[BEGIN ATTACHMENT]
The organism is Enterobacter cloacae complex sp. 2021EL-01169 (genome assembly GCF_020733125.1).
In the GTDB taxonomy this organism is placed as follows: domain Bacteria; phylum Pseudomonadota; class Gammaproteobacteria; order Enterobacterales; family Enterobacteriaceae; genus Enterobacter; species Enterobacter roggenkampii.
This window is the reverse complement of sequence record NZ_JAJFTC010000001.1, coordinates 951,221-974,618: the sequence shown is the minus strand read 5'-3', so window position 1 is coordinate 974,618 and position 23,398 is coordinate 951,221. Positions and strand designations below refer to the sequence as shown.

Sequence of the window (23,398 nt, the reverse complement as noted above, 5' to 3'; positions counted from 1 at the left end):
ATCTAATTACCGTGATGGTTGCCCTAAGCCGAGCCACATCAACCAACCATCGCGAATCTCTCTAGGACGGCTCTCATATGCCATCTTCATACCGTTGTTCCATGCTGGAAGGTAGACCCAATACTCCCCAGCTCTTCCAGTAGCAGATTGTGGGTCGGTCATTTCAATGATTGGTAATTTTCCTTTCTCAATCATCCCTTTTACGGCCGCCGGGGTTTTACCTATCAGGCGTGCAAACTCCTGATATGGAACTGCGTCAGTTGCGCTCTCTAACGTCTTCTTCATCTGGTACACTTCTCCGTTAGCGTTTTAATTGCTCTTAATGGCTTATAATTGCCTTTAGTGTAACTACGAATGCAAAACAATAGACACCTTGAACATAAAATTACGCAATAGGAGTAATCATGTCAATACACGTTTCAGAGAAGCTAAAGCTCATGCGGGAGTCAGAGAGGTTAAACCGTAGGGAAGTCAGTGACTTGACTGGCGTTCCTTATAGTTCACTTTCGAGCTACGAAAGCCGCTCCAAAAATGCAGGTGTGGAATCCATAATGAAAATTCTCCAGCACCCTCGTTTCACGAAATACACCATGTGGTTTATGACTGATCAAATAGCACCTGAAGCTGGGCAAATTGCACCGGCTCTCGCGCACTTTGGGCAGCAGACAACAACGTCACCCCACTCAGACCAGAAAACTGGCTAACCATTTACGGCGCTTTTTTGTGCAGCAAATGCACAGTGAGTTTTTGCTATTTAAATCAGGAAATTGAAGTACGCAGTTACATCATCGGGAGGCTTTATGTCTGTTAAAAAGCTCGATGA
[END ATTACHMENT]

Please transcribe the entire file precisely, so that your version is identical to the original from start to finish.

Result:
The organism is Enterobacter cloacae complex sp. 2021EL-01169 (genome assembly GCF_020733125.1).
In the GTDB taxonomy this organism is placed as follows: domain Bacteria; phylum Pseudomonadota; class Gammaproteobacteria; order Enterobacterales; family Enterobacteriaceae; genus Enterobacter; species Enterobacter roggenkampii.
This window is the reverse complement of sequence record NZ_JAJFTC010000001.1, coordinates 951,221-974,618: the sequence shown is the minus strand read 5'-3', so window position 1 is coordinate 974,618 and position 23,398 is coordinate 951,221. Positions and strand designations below refer to the sequence as shown.

Sequence of the window (23,398 nt, the reverse complement as noted above, 5' to 3'; positions counted from 1 at the left end):
ATCTAATTACCGTGATGGTTGCCCTAAGCCGAGCCACATCAACCAACCATCGCGAATCTCTCTAGGACGGCTCTCATATGCCATCTTCATACCGTTGTTCCATGCTGGAAGGTAGACCCAATACTCCCCAGCTCTTCCAGTAGCAGATTGTGGGTCGGTCATTTCAATGATTGGTAATTTTCCTTTCTCAATCATCCCTTTTACGGCCGCCGGGGTTTTACCTATCAGGCGTGCAAACTCCTGATATGGAACTGCGTCAGTTGCGCTCTCTAACGTCTTCTTCATCTGGTACACTTCTCCGTTAGCGTTTTAATTGCTCTTAATGGCTTATAATTGCCTTTAGTGTAACTACGAATGCAAAACAATAGACACCTTGAACATAAAATTACGCAATAGGAGTAATCATGTCAATACACGTTTCAGAGAAGCTAAAGCTCATGCGGGAGTCAGAGAGGTTAAACCGTAGGGAAGTCAGTGACTTGACTGGCGTTCCTTATAGTTCACTTTCGAGCTACGAAAGCCGCTCCAAAAATGCAGGTGTGGAATCCATAATGAAAATTCTCCAGCACCCTCGTTTCACGAAATACACCATGTGGTTTATGACTGATCAAATAGCACCTGAAGCTGGGCAAATTGCACCGGCTCTCGCGCACTTTGGGCAGCAGACAACAACGTCACCCCACTCAGACCAGAAAACTGGCTAACCATTTACGGCGCTTTTTTGTGCAGCAAATGCACAGTGAGTTTTTGCTATTTAAATCAGGAAATTGAAGTACGCAGTTACATCATCGGGAGGCTTTATGTCTGTTAAAAAGCTCGATGA